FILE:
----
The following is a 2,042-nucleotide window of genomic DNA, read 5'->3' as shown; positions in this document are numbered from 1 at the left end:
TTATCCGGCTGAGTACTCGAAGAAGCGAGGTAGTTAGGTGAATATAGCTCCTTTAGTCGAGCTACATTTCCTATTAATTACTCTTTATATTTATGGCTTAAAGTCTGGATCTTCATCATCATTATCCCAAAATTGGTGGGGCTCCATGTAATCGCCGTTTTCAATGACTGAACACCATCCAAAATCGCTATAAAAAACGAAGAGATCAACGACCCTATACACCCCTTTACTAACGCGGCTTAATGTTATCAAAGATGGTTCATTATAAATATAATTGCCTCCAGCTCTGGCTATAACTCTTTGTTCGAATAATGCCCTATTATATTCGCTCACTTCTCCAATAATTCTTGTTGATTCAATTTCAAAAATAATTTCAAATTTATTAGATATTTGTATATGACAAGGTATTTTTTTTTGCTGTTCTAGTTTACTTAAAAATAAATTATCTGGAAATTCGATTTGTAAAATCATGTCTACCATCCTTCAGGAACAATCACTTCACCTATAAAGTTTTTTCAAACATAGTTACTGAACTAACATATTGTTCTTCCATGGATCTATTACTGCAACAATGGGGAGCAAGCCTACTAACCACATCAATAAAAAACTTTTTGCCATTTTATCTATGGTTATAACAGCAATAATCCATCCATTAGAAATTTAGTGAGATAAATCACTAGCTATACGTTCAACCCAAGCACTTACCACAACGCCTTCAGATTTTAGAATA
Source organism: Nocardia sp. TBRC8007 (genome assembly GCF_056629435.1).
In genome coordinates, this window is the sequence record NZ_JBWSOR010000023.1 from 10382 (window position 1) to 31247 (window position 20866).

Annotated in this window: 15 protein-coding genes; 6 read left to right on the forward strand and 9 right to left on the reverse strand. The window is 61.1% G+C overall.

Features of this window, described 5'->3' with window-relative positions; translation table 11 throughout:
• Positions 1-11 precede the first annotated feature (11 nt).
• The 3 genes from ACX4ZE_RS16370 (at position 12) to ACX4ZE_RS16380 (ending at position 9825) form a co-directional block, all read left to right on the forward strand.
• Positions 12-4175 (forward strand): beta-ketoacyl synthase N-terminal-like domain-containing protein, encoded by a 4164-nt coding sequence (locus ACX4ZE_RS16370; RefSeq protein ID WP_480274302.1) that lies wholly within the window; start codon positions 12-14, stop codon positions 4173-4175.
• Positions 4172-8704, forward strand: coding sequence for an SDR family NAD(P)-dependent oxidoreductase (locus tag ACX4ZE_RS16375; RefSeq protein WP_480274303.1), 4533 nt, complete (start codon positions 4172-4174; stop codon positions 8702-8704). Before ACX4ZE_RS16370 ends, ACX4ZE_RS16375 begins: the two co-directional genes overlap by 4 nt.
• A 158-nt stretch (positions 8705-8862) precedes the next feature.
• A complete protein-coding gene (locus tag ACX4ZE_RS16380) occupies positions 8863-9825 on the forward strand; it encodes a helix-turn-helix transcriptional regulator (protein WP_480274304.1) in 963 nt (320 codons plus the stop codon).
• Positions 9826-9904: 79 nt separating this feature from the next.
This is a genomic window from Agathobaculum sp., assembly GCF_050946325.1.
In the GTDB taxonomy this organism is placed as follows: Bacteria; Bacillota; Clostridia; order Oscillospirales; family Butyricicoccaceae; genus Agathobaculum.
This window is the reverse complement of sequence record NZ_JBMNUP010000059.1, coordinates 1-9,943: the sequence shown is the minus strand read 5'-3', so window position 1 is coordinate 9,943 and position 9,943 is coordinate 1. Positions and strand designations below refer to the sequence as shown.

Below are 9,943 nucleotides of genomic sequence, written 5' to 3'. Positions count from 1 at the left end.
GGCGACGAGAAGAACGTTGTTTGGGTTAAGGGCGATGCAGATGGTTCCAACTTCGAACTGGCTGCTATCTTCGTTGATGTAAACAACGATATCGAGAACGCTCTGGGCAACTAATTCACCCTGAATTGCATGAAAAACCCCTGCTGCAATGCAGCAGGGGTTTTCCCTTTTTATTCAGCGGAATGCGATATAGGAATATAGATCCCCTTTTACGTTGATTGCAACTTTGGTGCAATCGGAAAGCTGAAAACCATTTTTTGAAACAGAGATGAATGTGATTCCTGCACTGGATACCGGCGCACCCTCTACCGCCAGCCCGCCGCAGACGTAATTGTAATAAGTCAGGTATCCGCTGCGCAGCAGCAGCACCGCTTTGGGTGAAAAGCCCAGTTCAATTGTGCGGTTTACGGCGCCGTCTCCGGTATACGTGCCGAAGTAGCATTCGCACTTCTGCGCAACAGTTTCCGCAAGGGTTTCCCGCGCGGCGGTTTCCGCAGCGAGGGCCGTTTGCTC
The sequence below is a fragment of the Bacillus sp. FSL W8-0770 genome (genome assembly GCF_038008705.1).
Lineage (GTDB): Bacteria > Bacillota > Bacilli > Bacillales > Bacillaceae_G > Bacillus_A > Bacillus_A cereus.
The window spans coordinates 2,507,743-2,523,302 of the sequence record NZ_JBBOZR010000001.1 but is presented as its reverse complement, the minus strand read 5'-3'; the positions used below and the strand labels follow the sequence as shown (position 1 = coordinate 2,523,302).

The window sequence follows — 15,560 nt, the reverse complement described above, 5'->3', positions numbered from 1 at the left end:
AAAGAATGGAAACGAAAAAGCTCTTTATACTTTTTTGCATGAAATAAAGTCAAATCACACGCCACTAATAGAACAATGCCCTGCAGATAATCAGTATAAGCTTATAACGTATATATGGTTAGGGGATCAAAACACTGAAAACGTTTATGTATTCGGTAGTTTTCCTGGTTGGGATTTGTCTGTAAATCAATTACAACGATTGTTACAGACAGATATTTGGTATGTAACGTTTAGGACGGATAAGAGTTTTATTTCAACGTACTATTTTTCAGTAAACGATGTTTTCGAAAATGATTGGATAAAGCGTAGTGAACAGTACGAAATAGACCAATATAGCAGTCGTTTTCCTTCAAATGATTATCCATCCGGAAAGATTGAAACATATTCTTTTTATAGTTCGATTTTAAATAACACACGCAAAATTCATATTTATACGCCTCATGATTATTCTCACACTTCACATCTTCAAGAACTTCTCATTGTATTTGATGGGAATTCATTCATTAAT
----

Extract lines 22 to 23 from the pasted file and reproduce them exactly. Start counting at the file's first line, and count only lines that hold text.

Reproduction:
The window sequence follows — 15,560 nt, the reverse complement described above, 5'->3', positions numbered from 1 at the left end:
AAAGAATGGAAACGAAAAAGCTCTTTATACTTTTTTGCATGAAATAAAGTCAAATCACACGCCACTAATAGAACAATGCCCTGCAGATAATCAGTATAAGCTTATAACGTATATATGGTTAGGGGATCAAAACACTGAAAACGTTTATGTATTCGGTAGTTTTCCTGGTTGGGATTTGTCTGTAAATCAATTACAACGATTGTTACAGACAGATATTTGGTATGTAACGTTTAGGACGGATAAGAGTTTTATTTCAACGTACTATTTTTCAGTAAACGATGTTTTCGAAAATGATTGGATAAAGCGTAGTGAACAGTACGAAATAGACCAATATAGCAGTCGTTTTCCTTCAAATGATTATCCATCCGGAAAGATTGAAACATATTCTTTTTATAGTTCGATTTTAAATAACACACGCAAAATTCATATTTATACGCCTCATGATTATTCTCACACTTCACATCTTCAAGAACTTCTCATTGTATTTGATGGGAATTCATTCATTAAT